Berries glow orange-red on fleshy arum stalks like sinister corn on the cob – poisonous lords and ladies shining among the dying leaves of the shaded border. The long summer has resulted in so much plenty. Down little lanes the bramble thickets are scalloped out where bodies have pressed in to gather blackberries from their arching vines. The early October half-term was called “blackberry week” in north-east England, a time for the family to go out gathering fruit for pies and winter stores of jams.

The most bizarre fruit I have seen this autumn was on a climbing plant in the Cumbrian garden of Winderwath. Plump and oval, the shape of a Cornish pasty, its mottled amethyst skin had split open to reveal a white fibrous pulp studded with black seeds. An Asian plant, Akebia quinata, it is called the chocolate vine because of its springtime vanilla-scented flowers.

This edible curiosity is cultivated for food in Japan. It is hard to believe that this large fat fruit is produced from such small purple flowers. It needs to be cross-pollinated by a different clone, which is one reason why the fruit is less often seen, and it also needs a hot summer.

Maybe I should have tried it when offered, but I balked at eating this vividly coloured alien-looking fruit, preferring to stick with the sweetly tart blackberries of the hedgerows.

Twitter: @cottagegardener

If you love chocolate and its warm aroma, grow these chocolate scented flowers. These plants are easy to grow in both the garden beds and pots.

If you love chocolate, chocolate scented flowers and plants are must-have in your garden. Several plants and flowers that smell like chocolate or with their chocolate brown color can be a good addition to your chocolate garden. Plant these perennials/annuals in the garden or in containers on your patio, balcony or rooftop garden where you can enjoy the fragrance of chocolate issued by the pleasant wind.

1. Chocolate Daisy

It is also known as the chocolate flower (Berlandiera lyrata) due to its delicious chocolate like smell. It is a yellow-flowering perennial nectar plant that not only smells good to humans, but is also an allurement for bees, bumblebees, and butterflies.

2. Chocolate Cosmos

Chocolate cosmos adorn itself with amazing deep brown or chocolate colored flowers that emit a smell of rich chocolate. This perennial grows up to 30 inches tall in the full sun to partial shade position. It enjoys a rich, moist soil and is hardy warm temperate and subtropical climates under USDA zones 8 to 10. You can expect a chocolate scent to be the strongest in the early evening after a warm summer day. It is a drought-tolerant plant and easy to grow.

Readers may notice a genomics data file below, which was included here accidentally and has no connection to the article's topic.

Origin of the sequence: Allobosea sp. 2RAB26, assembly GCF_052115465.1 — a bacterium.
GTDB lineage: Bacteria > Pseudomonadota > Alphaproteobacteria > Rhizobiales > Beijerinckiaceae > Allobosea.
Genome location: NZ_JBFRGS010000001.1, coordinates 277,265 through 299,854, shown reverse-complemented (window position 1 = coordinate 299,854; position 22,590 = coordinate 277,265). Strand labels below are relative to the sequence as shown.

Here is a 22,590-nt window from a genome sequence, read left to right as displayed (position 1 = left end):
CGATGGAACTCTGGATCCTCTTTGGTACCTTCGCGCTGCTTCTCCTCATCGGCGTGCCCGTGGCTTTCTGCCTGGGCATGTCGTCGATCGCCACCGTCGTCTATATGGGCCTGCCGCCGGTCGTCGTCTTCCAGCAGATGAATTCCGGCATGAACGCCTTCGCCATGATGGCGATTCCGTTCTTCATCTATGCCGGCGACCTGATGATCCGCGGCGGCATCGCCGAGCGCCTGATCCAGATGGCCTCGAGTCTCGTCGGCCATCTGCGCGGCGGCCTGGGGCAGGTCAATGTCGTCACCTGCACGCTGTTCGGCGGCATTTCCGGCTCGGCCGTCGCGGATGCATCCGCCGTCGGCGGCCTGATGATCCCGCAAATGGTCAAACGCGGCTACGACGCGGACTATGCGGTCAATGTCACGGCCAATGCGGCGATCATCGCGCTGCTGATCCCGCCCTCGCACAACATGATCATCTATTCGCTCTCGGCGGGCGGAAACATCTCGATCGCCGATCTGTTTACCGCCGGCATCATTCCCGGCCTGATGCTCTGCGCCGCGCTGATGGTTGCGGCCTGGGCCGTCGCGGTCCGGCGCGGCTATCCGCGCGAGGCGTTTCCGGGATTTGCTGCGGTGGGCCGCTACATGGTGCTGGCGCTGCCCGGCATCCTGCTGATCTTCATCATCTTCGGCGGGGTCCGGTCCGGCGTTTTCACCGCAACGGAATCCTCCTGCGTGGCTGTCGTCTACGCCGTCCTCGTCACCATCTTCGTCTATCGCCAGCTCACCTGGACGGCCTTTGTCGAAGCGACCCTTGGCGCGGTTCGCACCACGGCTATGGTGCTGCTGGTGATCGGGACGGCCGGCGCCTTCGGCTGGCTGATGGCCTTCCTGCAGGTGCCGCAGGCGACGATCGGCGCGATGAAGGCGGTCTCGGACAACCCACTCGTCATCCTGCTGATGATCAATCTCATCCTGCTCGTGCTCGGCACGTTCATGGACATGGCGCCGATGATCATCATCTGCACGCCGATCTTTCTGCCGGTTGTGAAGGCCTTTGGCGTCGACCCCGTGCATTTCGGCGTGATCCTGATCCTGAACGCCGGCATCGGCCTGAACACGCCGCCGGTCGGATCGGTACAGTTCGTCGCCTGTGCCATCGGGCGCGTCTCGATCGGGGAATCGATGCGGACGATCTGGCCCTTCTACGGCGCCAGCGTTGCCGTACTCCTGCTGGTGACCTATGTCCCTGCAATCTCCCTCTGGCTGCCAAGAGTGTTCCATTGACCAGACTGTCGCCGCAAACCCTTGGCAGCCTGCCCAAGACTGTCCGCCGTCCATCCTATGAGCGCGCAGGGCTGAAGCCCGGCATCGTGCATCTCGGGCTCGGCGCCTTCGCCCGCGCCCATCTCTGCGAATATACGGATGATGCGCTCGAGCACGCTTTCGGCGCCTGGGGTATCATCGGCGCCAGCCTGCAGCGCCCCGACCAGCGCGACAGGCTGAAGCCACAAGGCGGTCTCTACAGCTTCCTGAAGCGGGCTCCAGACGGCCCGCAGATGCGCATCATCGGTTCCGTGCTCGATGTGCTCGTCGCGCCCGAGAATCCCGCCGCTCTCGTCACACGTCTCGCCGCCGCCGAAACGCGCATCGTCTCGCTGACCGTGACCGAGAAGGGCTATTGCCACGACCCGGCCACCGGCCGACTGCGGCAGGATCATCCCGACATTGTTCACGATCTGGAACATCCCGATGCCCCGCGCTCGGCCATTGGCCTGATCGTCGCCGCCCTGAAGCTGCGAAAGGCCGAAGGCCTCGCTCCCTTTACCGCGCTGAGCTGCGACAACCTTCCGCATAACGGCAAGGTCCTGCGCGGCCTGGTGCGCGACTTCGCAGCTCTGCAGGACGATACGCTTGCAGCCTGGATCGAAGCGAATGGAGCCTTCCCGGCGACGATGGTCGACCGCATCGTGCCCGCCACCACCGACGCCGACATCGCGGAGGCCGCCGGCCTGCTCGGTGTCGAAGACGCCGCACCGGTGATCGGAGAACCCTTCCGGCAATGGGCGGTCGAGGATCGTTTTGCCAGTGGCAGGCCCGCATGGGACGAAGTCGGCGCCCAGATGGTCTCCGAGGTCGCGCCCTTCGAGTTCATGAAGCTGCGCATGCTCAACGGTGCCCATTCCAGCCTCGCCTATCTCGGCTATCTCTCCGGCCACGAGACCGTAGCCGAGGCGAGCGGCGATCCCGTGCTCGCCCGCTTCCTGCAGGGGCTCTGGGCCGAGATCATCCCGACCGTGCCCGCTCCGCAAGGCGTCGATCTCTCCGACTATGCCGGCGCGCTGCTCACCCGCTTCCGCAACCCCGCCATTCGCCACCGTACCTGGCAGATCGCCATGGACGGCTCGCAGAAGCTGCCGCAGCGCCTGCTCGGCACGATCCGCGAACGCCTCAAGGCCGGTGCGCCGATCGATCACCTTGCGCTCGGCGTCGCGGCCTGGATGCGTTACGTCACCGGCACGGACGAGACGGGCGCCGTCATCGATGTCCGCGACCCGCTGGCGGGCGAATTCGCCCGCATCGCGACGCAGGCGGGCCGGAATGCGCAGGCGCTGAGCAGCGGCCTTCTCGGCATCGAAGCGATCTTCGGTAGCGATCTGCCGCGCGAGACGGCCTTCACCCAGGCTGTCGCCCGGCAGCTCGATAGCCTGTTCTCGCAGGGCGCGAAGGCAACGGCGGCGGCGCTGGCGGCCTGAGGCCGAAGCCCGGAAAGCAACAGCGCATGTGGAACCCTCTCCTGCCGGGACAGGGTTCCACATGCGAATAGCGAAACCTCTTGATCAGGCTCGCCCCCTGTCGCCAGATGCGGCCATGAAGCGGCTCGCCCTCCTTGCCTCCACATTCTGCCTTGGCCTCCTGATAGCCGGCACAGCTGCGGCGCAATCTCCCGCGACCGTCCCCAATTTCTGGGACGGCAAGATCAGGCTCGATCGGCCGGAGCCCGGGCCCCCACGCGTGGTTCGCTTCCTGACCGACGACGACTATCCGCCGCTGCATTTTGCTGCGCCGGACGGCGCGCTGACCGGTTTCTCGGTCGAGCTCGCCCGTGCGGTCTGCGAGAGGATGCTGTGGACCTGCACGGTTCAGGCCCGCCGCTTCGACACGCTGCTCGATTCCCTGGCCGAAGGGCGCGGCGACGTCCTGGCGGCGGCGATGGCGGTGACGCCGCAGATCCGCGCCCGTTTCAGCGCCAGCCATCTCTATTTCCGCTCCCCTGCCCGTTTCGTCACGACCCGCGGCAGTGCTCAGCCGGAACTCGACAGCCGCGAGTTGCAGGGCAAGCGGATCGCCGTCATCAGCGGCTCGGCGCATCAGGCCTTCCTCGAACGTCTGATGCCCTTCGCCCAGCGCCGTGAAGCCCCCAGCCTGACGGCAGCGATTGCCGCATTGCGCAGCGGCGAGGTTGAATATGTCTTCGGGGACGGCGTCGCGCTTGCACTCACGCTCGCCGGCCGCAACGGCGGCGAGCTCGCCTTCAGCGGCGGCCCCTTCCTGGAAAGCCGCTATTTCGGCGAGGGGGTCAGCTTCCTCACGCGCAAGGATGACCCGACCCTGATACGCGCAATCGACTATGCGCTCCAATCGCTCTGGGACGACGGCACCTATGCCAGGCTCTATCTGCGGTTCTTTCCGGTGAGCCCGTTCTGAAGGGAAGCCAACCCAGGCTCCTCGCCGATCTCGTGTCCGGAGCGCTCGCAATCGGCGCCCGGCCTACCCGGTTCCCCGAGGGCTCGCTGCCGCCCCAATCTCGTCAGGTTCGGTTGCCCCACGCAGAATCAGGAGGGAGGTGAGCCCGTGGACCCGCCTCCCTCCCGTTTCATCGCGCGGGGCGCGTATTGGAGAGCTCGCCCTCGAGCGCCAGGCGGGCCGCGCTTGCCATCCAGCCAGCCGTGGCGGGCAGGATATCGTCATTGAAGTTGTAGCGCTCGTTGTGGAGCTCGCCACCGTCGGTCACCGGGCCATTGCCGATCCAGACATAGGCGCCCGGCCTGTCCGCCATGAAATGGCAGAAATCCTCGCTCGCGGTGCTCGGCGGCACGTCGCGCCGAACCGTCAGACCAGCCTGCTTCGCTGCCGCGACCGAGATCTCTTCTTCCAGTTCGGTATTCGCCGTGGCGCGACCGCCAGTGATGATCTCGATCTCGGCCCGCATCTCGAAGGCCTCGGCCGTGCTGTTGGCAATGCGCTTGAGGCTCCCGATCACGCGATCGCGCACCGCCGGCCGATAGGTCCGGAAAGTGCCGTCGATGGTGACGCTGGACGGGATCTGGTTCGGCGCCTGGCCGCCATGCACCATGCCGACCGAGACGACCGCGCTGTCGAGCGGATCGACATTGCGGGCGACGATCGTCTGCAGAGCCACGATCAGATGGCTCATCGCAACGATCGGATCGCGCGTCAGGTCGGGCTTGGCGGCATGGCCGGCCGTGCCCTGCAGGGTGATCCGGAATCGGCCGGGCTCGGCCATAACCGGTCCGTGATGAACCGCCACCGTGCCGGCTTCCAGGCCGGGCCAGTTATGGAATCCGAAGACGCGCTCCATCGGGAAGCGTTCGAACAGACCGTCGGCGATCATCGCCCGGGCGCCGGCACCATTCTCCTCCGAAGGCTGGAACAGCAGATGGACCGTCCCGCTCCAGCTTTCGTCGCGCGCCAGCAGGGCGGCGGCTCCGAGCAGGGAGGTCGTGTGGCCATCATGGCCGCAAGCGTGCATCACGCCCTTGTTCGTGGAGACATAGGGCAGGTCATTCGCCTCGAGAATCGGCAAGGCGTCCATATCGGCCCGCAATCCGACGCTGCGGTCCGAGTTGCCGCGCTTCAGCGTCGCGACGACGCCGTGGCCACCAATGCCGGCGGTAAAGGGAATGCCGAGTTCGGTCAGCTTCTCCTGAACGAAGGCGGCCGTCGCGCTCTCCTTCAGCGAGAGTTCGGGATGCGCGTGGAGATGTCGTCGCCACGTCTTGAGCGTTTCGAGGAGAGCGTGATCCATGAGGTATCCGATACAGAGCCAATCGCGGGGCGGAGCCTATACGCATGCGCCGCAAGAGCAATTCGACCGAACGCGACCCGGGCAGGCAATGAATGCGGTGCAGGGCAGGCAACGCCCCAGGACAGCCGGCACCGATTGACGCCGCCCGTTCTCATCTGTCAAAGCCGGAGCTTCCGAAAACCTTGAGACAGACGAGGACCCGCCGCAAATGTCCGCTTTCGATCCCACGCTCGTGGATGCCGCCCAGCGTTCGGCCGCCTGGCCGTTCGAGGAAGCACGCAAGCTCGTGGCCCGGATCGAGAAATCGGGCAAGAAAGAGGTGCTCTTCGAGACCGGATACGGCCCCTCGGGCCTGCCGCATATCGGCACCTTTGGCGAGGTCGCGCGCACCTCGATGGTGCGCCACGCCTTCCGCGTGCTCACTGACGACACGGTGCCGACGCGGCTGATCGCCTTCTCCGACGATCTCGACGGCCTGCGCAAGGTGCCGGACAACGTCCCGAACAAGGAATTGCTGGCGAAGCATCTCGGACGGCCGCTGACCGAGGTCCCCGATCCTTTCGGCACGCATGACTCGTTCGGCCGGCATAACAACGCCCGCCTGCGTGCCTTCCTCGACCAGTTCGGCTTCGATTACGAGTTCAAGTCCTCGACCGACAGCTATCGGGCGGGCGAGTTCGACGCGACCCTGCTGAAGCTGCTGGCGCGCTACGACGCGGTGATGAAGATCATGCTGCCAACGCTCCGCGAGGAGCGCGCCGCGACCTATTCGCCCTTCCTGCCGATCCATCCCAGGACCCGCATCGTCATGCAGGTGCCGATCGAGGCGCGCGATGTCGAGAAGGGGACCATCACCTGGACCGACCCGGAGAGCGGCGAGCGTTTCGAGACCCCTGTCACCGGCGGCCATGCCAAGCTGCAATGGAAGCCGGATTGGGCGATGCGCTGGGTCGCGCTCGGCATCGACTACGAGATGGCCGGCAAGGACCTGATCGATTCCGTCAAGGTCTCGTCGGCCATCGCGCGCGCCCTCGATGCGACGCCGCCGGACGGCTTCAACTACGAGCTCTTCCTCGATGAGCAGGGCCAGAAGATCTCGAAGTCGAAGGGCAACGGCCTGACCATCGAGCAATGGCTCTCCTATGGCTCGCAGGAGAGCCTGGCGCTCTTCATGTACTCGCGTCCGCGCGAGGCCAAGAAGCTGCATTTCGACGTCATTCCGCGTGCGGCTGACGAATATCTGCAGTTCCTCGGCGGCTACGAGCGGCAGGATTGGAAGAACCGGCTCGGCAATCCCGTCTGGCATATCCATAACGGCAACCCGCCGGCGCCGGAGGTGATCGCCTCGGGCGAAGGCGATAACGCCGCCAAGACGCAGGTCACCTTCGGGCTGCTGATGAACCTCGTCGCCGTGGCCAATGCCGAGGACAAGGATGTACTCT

3. Black Salsify

As garden a plant, the Black salsify (Scorzonera hispanica) is too little known since most appreciate only the edible lower part of the plant, namely the root. Its dandelion-like large yellow blooms emanate a soft delicate odor reminiscent of chocolate. The fragrance is most intense in morning hours and from the afternoon it subsides.

4. Carolina Allspice (Sweetshrub)

Carolina allspice is a shrub that doesn’t exceed the height of 2-3 m, you can also grow it in containers. This amazing plant is not only useful for its fragrant flowers that smell like chocolate but also for foliage that emit a cinnamon-like odor. It also produces an edible and delicious spice. Just snip off its twigs and allow them to dry out in the sun, then smash up the bark and use it like cinnamon.

5. Chocolate Mint

Grow chocolate mint in a container or on the ground to add a hint of minty chocolate odor to your garden and food. This perennial grows well in USDA zones 3 to 9b. Plant in partial sun but beware when you plant it directly on the ground as it can be invasive.

6. Chocolate Orchid

Sharry baby orchid is a sweet chocolate scented orchid. It is one plant that can bring the chocolate smell in your room. Place this plant in a well-lit spot away from intense direct sunlight that is high in humidity. Grow it indoors, on an east-facing window where it would receive soft morning sun would be perfect. Also, place the plant in a tray of pebbles filled with water to increase the humidity.

7. Chocolate Vine (Akebia Quinata)

This vigorous perennial vine is famous for its chocolate scented flowers. Its fruits are edible too and you can also grow it in pots. The unusual flowers look amazing and bloom prolifically in full sun to partial shade.

Chocolate Garden Plants: Creating A Garden With Plants That Smell Like Chocolate